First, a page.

What is faith?

As I learned from my previous classes in MAPAC through Sir Francis Castro, it’s interesting to note that life after death was not in the “theology” of the early Jewish tradition. Before, when Jews die, they believe that that was it. The end. No more life after death. Somewhere along the way, they developed this idea of life after death. Notice that in the Hebrew Scripture (Old Testament), only in the second book of Maccabees will you find the word “resurrection”, the rising of the dead, of those who have fallen “asleep” (2 Maccabees 12:43-45). That was in the context of a family who was forced to eat “swine’s flesh” (2 Maccabees 7). For them, to eat pork is to abandon the faith of their forefathers, surrendering to false gods and idols. So when they die as witnesses to their Jewish faith, shall they die in vain? No. These family died with the hope that, through Lord God’s compassion, they will rise from the dead.

Reading Maccabees is teaching me of faith. It is not about certainty. It is groping in the dark. By believing, I surrender to whatever will happen. And through this darkness, God will be walking side by side with me.

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Jesus writing on the ground

Today’s Gospel is taken from the account of John about A Woman Caught in Adultery. We have a day of recollection together with the Alfano Fraternity (the name of my house) brothers in MAPAC. During our sharing, I pointed out Jesus writing on the ground. What was he writing?

The answer: It doesn’t matter.

The Gospel reminded me of a wounded man hiding inside a Japanese temple.

One day, a wounded man entered inside a temple to hide. Minutes later, two policemen saw an old man at the gate and asked whether he had seen a wounded man.

“Relax, let’s drink a cup of tea. This brew is the best in town,” he told them.

Annoyed, they threatened to kill him if they found out that he’s hiding the wounded man, trying to force their way to search inside.

“If I’m going to die, let me drink my tea first,” the gatekeeper said then sipped some tea.

Then the looked at each other and decided to look somewhere else.

I would like to point out some similarities in these two stories:

  • Both Jesus and the old temple keeper handled the issue with equanimity;
  • Both the wounded man and the woman have their own circumstances which weren’t even divulged first. The wounded man might have been a bandit or the woman might have been a widow looking for some financial support from some men;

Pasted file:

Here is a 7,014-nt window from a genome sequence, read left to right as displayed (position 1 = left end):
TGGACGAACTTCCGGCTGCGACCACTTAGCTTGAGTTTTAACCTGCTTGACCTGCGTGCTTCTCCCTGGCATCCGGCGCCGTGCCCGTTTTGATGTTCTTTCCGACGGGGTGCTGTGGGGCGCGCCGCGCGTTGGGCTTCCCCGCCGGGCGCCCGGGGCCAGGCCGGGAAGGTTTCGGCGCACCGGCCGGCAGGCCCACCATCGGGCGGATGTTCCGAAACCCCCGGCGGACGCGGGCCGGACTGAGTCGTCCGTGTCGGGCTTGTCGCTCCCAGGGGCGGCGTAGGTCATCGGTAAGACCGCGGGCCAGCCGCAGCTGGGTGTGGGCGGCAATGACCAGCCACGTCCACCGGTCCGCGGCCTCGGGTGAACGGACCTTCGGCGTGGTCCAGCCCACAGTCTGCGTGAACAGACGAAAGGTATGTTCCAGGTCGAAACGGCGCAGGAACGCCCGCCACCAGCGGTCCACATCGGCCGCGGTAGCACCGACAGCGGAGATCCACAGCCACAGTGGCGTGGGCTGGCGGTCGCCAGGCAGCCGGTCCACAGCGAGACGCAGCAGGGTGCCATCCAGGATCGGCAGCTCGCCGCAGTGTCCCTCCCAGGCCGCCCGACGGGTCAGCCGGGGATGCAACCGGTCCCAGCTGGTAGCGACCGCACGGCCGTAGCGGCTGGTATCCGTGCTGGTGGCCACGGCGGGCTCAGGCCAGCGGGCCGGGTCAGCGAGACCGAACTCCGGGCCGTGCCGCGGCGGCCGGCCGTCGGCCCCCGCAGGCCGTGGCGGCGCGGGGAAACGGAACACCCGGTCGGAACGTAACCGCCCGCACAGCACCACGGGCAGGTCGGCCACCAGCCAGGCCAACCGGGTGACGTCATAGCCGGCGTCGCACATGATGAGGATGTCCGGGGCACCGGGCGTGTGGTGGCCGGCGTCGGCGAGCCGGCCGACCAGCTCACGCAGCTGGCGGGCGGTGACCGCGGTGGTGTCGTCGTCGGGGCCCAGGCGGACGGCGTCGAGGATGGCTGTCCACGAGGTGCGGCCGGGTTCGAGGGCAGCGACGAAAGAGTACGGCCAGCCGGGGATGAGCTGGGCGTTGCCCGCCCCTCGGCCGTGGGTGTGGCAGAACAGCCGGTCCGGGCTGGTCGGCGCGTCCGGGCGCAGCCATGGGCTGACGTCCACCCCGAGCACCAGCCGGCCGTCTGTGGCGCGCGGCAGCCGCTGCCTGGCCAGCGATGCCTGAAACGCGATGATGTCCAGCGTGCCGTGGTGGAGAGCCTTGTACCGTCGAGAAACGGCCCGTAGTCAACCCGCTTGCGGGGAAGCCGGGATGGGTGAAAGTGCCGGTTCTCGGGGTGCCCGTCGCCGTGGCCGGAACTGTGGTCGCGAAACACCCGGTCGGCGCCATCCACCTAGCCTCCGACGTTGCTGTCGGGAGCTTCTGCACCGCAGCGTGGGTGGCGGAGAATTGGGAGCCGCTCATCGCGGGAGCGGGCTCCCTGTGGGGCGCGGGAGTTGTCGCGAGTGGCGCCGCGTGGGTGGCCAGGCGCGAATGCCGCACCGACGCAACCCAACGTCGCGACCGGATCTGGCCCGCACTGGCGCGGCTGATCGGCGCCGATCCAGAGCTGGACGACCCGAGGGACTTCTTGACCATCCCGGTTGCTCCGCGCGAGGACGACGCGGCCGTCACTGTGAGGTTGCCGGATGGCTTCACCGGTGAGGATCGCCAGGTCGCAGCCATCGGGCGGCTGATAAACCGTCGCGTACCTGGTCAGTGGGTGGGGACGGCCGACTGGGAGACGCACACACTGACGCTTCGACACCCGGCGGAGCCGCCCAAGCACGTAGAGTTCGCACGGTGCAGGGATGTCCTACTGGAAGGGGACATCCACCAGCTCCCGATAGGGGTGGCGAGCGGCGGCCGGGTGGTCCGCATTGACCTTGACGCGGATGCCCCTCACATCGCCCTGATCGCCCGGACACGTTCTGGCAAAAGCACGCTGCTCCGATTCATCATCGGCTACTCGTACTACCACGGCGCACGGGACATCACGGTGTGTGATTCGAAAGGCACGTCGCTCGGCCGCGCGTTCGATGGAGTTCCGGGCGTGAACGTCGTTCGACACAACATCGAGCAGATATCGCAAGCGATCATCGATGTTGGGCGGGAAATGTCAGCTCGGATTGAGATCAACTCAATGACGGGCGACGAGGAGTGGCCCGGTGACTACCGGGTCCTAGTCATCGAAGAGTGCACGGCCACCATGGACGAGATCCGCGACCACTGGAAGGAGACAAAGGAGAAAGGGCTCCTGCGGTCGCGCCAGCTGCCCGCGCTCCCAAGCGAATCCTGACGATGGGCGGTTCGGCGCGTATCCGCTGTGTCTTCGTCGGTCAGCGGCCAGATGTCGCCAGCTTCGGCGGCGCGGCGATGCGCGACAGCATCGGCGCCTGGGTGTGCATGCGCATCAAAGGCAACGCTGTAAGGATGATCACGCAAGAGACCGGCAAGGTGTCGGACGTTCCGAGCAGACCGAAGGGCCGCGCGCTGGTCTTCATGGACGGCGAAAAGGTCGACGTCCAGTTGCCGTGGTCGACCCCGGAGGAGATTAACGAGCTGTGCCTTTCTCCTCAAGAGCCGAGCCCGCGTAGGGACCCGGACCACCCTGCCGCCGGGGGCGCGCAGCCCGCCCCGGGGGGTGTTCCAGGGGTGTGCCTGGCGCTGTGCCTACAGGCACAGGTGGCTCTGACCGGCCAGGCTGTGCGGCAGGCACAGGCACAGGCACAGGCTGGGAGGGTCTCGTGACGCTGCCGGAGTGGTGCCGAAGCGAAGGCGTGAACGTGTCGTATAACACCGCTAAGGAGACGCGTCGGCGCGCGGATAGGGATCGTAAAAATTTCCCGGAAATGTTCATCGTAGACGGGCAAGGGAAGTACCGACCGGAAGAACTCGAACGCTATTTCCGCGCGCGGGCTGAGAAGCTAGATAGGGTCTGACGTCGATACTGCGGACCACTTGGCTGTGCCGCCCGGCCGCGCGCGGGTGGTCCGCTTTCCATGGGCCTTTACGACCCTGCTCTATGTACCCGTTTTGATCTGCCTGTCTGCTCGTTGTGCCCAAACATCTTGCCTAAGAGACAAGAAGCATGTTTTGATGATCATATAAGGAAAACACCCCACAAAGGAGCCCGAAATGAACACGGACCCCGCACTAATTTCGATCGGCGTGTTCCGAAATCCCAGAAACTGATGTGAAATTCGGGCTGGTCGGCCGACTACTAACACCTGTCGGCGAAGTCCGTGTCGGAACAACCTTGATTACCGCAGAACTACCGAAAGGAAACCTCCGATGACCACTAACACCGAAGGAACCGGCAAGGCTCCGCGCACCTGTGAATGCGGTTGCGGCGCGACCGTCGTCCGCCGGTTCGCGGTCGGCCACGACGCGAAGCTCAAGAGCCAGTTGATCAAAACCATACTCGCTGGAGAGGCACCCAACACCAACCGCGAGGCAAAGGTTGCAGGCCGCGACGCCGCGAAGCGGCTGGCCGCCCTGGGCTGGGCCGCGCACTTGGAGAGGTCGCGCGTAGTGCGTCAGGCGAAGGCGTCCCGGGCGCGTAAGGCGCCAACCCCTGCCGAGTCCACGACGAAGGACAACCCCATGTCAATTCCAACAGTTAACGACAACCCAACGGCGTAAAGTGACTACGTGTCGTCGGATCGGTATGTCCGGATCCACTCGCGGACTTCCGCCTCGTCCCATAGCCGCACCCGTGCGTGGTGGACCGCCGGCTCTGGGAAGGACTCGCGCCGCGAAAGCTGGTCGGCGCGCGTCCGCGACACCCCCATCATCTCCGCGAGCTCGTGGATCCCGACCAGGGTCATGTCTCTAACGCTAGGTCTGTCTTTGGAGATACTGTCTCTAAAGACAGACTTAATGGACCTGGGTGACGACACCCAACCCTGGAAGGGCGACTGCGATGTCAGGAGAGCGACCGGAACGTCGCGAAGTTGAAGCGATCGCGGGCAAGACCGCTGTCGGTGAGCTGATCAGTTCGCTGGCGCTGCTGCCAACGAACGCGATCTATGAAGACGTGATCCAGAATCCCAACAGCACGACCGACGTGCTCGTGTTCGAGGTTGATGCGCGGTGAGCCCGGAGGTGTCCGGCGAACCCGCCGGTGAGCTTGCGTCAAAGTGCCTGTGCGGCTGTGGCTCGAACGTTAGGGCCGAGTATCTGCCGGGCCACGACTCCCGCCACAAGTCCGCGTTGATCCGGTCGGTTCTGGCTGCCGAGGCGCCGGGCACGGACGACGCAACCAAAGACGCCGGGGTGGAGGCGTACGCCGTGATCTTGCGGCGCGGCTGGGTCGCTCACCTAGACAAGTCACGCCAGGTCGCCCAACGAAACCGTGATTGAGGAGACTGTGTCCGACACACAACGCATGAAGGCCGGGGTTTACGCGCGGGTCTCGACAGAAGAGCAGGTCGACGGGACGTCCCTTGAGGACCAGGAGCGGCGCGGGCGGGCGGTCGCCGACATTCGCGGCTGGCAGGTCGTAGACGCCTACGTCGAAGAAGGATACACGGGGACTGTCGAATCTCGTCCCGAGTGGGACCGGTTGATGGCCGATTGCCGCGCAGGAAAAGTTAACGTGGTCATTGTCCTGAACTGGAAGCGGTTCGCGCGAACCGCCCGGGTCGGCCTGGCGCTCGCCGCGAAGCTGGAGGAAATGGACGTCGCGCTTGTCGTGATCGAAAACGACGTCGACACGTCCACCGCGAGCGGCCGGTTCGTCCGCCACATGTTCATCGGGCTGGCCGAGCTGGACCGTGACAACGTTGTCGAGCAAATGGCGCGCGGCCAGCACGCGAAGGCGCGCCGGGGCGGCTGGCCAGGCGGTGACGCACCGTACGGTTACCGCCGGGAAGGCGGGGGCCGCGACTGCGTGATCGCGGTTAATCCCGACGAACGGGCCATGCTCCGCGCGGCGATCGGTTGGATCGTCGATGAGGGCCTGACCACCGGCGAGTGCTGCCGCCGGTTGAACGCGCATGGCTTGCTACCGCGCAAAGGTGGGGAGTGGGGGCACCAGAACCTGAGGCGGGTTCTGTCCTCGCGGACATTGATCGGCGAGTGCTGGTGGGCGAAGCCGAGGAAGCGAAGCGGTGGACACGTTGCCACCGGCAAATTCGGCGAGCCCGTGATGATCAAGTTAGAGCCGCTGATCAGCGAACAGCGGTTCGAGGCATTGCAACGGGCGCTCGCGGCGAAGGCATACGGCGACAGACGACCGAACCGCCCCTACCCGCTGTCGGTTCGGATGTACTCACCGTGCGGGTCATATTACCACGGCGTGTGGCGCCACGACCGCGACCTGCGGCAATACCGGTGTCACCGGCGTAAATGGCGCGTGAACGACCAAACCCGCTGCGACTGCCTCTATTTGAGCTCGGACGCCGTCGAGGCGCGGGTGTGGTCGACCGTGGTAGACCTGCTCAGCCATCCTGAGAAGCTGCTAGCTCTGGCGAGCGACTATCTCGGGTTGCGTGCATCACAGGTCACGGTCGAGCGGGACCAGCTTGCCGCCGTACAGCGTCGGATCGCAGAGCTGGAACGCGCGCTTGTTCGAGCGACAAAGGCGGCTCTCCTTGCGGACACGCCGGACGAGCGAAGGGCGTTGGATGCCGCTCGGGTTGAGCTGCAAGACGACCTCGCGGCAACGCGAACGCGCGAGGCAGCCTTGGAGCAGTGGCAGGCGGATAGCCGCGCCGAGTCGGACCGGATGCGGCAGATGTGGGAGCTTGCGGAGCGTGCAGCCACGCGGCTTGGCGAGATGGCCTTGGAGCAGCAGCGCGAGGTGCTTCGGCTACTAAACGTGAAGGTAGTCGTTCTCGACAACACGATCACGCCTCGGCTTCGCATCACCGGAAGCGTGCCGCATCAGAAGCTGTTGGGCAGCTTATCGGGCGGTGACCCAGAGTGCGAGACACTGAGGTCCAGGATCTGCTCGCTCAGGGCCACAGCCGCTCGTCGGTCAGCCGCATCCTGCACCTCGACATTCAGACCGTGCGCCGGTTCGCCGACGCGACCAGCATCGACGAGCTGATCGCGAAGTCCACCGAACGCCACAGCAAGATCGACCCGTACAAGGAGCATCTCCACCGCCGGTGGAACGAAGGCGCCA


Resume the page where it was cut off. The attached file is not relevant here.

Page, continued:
• The scribes and Pharisees will use the stoning of the woman to “have some charge to bring ” against Jesus as part of their ploy to dispose him; the pursuers in the temple threatened to kill the old man;
  • Appearing “unconcerned”, Jesus wrote on the ground; the old man sipped some tea.
  • Both were resolved peacefully. The scribes and Pharisees walked away; the pursuers of the bandit went somewhere else.

There are lots of details to reflect in the Gospel like how a male-dominated society at that time creates this system of adultery pinning the blame on women and letting men get away with it. I might be mistaken but I heard this is still present in some cultures up until now. This analysis needs some sociocultural perspective and that’s not my forte.

Like the wounded man who might turn out to be a bandit, so the woman might have been just a victim of circumstances. And for Jesus, there was even no need to dwell on the whys of hows. Jesus said to her, go and “sin no more”. What a way to express unconditional love.

I don’t know how the wounded man hiding in the temple ended. I might be just as beautiful as the sending off of the woman. I imagine the old gatekeeper telling his man to also go and live in a decent way of life.

Sunday Reflection: How a water drum inspired me

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Introduction: This is the first time I will post a Lectio Divina (Diving Reading) Reflection. As a Marist young Brother, I don’t give sermons. But like a teacher (or a future teacher), I can give my personal experiences. I’ll do it the WordPress way. Just pardon my English. Continue reading